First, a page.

Facebook has eventually revealed details of its cryptocurrency platform, called Libra. In this blog post we will try to analyze, what does it bring to the cryptocurrency world and whether there are enough organizational and technical preconditions for it to be adopted.
We all have witnessed the rise and fall of Bitcoin and altcoins, we have seen enough to be skeptical about yet another cryptocurrency.
So how is it different and why Libra has to become a worldwide payment tool?
The most significant reason why Libra is to be successful is believed to be not a technical one, but rather related to Facebook's ability to reach its audience of 2.38 billion users. First applications to adopt the cryptocurrency will be Facebook Messenger and WhatsApp.
Another reason is that Facebook isn’t going to control the cryptocurrency, but will have just 1 vote in governance among other investors, which have shown their interest and have invested into it $10 million each. There are such big names, as Visa, Mastercard, Stripe, eBay, Uber and others (28 companies so far).
These companies have sufficient reach and resources to adopt the cryptocurrency and blockchain technology, to give another breath to it.
Libra cryptocurrency will be a stablecoin, as claimed by Facebook. Thus Libra holders can be sure that the value of their assets won’t blur or disappear over time. Libra cryptocurrency value will be tied to a basket of short-term government securities based on international currencies, such as the dollar, pound, euro, and others.
Libra blockchain will handle 1000 transactions per second. That is huge compared to the Bitcoin’s 7 or Ethereum’s 15 transactions per second.
Such throughput is achievable by limiting the number of peers capable to verify the transactions. In Libra network those peers are presented by the founding companies, 28 companies so far.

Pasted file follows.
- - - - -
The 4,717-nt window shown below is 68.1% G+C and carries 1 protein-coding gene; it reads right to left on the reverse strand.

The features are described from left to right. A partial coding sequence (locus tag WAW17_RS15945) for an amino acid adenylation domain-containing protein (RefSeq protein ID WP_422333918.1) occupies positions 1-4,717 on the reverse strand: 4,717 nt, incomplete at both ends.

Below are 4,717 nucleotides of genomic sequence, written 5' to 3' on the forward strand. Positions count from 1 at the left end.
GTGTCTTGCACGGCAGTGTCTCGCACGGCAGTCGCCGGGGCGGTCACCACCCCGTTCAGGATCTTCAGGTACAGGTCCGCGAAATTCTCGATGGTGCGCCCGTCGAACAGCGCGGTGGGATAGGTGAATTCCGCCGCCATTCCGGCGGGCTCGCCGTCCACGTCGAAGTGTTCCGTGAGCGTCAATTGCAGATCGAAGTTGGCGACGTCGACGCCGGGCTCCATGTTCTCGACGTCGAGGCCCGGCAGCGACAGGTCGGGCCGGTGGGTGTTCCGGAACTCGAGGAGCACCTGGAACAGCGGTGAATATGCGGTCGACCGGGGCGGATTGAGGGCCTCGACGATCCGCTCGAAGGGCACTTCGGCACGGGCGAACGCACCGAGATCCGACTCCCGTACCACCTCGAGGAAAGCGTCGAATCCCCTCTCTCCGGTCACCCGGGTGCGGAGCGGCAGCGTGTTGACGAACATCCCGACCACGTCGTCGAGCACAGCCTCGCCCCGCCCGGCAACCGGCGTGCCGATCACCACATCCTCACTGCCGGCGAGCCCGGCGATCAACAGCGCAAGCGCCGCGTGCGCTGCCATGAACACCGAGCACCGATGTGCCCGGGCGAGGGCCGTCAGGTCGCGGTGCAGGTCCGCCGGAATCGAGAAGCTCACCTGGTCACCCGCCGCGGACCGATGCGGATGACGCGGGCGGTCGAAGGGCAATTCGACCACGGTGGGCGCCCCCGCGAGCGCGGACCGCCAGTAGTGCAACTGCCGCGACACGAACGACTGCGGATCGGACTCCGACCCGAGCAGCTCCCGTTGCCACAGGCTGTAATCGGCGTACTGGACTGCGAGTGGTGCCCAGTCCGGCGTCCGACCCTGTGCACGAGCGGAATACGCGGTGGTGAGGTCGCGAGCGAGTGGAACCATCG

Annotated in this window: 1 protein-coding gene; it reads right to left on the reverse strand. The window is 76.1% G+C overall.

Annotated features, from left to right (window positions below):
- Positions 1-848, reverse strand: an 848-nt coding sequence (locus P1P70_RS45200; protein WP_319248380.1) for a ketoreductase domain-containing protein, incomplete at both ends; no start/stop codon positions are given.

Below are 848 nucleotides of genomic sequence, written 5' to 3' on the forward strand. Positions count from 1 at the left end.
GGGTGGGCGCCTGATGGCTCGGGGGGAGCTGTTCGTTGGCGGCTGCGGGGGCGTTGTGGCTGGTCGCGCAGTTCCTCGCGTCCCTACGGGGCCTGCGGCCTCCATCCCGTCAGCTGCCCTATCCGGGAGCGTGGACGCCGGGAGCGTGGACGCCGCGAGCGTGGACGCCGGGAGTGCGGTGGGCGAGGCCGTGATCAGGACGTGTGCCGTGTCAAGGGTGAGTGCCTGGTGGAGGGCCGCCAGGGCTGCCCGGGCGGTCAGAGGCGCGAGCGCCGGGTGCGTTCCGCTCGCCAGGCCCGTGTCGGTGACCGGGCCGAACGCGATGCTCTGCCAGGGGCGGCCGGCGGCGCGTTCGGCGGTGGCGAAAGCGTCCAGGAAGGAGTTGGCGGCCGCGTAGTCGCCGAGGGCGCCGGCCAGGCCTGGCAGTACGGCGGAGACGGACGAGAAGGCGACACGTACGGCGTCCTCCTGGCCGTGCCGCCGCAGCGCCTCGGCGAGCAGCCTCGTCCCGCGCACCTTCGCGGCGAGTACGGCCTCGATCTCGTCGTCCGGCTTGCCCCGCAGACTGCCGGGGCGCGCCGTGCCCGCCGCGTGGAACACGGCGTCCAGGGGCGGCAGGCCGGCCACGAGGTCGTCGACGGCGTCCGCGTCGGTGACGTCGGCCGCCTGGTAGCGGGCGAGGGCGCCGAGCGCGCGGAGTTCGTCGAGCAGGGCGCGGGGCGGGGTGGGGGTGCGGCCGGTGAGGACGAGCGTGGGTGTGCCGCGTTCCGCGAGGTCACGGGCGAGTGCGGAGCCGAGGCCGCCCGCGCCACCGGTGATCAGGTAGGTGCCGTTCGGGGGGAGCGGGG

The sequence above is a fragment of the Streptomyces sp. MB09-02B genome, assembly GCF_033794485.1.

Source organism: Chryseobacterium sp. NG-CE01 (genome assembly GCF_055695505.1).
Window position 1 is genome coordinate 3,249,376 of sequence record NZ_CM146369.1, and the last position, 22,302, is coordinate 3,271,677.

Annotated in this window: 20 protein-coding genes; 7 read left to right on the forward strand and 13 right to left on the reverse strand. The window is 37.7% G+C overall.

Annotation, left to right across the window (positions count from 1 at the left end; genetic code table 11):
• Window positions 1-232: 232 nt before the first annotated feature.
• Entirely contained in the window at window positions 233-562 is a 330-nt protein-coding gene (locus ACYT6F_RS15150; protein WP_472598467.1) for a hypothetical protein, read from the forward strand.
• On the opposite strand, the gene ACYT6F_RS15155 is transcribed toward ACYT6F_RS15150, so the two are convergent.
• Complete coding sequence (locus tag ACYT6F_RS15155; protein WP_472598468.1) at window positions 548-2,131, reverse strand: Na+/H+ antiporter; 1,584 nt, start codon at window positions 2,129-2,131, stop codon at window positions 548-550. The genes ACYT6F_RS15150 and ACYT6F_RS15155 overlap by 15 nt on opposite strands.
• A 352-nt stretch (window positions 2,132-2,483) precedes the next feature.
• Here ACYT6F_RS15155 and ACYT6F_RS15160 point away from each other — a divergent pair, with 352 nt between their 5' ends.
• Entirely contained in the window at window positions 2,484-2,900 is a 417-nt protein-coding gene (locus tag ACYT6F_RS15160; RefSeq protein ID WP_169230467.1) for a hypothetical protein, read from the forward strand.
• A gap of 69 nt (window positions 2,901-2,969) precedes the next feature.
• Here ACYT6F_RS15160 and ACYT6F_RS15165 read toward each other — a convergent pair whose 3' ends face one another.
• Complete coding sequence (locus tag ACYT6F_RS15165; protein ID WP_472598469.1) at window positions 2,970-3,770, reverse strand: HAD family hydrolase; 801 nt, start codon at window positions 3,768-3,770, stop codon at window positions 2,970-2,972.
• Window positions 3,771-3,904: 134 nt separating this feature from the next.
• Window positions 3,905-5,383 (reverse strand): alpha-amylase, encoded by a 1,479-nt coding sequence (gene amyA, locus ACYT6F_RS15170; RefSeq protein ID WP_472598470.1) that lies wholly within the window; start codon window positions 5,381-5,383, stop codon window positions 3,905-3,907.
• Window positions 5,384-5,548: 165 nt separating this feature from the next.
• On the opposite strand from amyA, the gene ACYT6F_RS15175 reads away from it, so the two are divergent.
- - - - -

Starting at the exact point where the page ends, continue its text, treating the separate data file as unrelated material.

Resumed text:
Libra is built as a permissioned blockchain, where only known peers take part in transaction validation and consensus achievement. Such implementation isn’t decentralized enough and implies the related risks of data to be changed or the inability for some peers to perform a transaction (censorship).
The final destination for Libra is to become a permissionless blockchain based on Proof-of-Stake algorithm.
Despite Libra implementation isn’t a fork of Ethereum (like JPMorgan’s Quorum) it is built considering all today’s experience and issues related to the Bitcoin and Ethereum implementation.
Similarly to the Ethereum, there is a form of a Smart Contract supported, so alongside the transaction within the network there can be the custom business logic executed leading to the global state change.
Such custom logic is to be written using Move programming language, introduced by Libra. You should consider it as Solidity for Ethereum. The only reason there is another language instead of Solidity is that developers have taken into account all the related security incidents which have ever happened with Smart Contracts and created a language that is designed with safety and security as the highest priority.
The goal for Libra is to provide a stable currency to the world built on a secure and open-source blockchain, backed by real assets and governed by independent organizations.
Libra developers haven’t gone their own path but rather leveraged on today’s bright ideas implemented within an Ethereum network. Libra is supported by the huge corporates within different business domains, including the financial ones. All of that provides the hope for the blockchain technology to be adopted widely and to be moved to another level, where the government takes a pro-active part.